Comments for the name Eowyn

Comments for EOWYN:

In "The Lord of the Rings", the "outer" or Mannish names of the Dwarves have been given Northern forms, but the letter values are those Tolien described. So also in the case of the personal and place-names of Rohan (where they have not been modernized) except that here EA and EO are diphthongs, which may be represented in the English BEAR, and the EO of THEOBALD; Y is the modified U. The modernized forms are easily recognized and are intended to be pronounecd as in English. They are mostly place-names: as Dunharrow (for DUNHARG), except Shadowfax and Wormtongue. -- "The Return of the King", Appendix E, Stress.
-- Arowen Half-Elven  12/23/2005
It actually means 'Horse Joy'.
-- lotrgirl  3/1/2006
It literally means 'horse joy' not 'horse lover'.
-- Beornhild  10/11/2006
Éowyn must mean "white horse". "Eo" is Anglo-Saxon for horse, and "wyn" is Anglo-Saxon for white.
-- Arwen Undomiel  12/30/2006
To Arwen Undomiel, "Eowyn" does not mean "White horse". I think that you're confusing the Welsh "gwyn", which means white, with "wyn", which is derived from "wine", an Old English word for friend. I'm unsure about the "eo" root, but I'd say that it's part of Tolkien's created languages.

As for the people who don't like Eowyn, I won't say that she's my favorite, but I don't dislike her. She's a woman being raised in a patriarchal society where women are expected to be domestic; that's part of the reason why she's insisted that she fight (he complaints of not being allowed to do so don't bother me). I know little of her early life, but I would guess that life has been cruel to her and to her brother, and especially when the War of the Ring kicks up and Orcs start overrunning their homeland; she's a woman determined to stand for her people and the way of her people has a strong patriarchal tone. I admire her determination and courage. And the fact that she plays a more active role than Arwen, I like it. And flirting with Aragorn, Tolkien intended at first for him to marry Eowyn, but Tolkien, of course, changed the pairing. Besides, I think that she truly does like him and looks up to him.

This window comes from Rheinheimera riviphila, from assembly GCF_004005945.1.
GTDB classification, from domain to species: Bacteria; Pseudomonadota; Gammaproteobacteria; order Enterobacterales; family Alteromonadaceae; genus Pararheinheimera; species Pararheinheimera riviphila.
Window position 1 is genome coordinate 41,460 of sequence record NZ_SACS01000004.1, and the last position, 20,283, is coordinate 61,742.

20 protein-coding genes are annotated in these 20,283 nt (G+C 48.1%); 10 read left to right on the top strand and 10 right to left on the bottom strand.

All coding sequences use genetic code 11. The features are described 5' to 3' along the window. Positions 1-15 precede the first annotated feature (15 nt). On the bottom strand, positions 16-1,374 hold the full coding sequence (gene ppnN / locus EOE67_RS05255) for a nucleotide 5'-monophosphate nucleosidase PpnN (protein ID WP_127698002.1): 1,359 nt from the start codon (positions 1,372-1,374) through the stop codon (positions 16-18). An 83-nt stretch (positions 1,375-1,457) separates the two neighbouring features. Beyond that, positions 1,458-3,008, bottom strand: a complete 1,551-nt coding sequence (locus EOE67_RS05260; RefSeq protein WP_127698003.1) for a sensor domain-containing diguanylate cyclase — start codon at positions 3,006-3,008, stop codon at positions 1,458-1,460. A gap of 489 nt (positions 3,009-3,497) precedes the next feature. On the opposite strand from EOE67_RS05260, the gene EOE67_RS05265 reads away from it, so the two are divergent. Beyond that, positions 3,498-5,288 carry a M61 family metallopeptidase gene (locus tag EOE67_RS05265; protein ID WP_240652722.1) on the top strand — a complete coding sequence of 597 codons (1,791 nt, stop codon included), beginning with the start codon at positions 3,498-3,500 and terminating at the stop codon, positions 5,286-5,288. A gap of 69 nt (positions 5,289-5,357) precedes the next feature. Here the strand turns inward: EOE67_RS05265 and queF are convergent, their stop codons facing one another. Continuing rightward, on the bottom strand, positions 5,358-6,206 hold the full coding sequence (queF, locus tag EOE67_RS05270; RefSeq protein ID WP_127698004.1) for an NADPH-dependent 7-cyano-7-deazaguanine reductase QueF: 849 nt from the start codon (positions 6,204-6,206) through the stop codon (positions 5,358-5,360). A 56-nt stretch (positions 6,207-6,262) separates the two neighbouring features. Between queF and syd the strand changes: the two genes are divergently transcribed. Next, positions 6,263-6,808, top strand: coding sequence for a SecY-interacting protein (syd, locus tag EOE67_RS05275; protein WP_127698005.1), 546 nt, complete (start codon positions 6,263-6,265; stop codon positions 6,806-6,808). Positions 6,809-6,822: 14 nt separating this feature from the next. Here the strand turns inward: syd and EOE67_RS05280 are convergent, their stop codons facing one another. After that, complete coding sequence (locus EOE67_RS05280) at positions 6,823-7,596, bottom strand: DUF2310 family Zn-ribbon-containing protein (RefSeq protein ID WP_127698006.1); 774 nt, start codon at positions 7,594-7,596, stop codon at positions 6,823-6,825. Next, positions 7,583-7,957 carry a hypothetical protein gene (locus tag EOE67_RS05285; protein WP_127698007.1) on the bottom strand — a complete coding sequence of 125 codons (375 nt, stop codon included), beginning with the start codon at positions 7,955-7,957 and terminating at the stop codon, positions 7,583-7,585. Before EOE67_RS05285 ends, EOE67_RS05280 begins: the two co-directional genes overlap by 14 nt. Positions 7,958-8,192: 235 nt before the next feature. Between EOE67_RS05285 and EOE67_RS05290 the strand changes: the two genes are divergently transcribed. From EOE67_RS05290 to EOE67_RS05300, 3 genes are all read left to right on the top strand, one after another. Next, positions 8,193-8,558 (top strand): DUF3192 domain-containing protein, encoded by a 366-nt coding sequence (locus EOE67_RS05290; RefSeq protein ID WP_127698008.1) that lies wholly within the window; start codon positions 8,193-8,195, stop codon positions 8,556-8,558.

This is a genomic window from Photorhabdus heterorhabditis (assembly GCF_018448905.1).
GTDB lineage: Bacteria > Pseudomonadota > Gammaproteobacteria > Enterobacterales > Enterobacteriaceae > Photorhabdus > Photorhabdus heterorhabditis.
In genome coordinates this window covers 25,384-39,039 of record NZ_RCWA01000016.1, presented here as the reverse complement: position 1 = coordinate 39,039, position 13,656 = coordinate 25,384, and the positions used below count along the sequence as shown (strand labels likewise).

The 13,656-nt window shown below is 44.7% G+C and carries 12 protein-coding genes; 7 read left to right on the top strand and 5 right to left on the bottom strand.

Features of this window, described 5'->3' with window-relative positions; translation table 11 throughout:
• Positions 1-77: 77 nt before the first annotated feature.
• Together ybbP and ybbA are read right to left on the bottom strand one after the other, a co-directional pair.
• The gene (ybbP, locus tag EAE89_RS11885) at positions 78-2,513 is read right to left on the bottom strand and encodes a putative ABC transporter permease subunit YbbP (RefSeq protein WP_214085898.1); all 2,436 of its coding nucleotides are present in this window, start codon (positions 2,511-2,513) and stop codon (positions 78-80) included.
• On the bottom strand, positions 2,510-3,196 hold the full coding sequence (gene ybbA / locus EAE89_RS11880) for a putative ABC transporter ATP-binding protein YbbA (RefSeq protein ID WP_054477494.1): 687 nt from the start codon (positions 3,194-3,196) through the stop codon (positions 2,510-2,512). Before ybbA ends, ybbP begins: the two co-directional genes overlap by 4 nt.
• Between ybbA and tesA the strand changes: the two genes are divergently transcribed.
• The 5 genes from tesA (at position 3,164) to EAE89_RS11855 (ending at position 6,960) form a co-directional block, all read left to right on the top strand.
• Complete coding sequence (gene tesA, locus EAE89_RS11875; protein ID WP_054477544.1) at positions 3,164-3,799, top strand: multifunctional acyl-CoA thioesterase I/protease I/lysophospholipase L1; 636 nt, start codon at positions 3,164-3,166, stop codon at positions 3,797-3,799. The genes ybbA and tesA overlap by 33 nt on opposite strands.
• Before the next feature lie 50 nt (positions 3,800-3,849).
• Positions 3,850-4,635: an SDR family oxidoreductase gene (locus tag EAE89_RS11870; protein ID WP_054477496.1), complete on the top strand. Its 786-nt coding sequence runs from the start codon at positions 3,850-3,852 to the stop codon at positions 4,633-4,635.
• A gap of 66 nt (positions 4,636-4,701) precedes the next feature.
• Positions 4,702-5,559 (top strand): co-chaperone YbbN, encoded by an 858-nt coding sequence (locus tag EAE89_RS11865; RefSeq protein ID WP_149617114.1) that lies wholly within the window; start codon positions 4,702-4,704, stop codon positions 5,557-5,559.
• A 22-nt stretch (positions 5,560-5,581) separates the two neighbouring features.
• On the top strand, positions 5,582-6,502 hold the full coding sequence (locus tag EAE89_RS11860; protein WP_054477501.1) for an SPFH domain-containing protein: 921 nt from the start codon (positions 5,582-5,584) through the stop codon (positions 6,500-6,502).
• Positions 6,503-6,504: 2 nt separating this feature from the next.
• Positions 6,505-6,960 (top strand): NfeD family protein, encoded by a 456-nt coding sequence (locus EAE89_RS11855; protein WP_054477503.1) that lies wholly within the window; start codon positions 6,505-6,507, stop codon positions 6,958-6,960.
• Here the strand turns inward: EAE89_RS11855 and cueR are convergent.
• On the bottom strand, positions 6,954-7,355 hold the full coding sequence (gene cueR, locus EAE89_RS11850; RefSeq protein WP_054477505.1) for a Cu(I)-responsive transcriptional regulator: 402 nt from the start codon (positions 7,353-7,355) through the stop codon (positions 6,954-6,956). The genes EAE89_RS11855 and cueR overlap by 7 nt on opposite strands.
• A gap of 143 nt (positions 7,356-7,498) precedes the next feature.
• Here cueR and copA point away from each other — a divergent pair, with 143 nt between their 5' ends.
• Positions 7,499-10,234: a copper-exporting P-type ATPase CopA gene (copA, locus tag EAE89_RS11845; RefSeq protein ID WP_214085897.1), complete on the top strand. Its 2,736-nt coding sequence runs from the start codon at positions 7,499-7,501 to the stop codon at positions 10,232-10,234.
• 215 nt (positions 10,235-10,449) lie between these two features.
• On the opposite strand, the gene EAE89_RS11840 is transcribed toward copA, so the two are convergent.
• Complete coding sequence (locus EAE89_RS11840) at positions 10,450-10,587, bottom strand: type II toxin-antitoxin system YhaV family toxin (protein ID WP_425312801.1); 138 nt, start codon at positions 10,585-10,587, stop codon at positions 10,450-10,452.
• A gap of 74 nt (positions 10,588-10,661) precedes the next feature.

But, you can't please everybody.
-- gaelruadh19  1/18/2007
Eowyn is from Old English, alright, but it means "horse joy." The Old English element Eoh means "horse," and it's used in the names of several members of Rohan's ruling families and nobility (ie Theodred, Theoden, Eomer, Eomund, Eowyn, Eothain, etc).
-- Atarah Derek  9/10/2007
Atarah Derek is correct in the first part, but Théoden and Théodred do not incorporate "éoh", which means "warhorse". They include "Théod", which means "people", both in Old English.

Old English pronunciation: EI-o-wün.
-- Olof_V  11/17/2007
Personally, I've always thought that Eowyn meant 'horse lover,' or 'friend of horses.'
-- Anonymous User  3/3/2012

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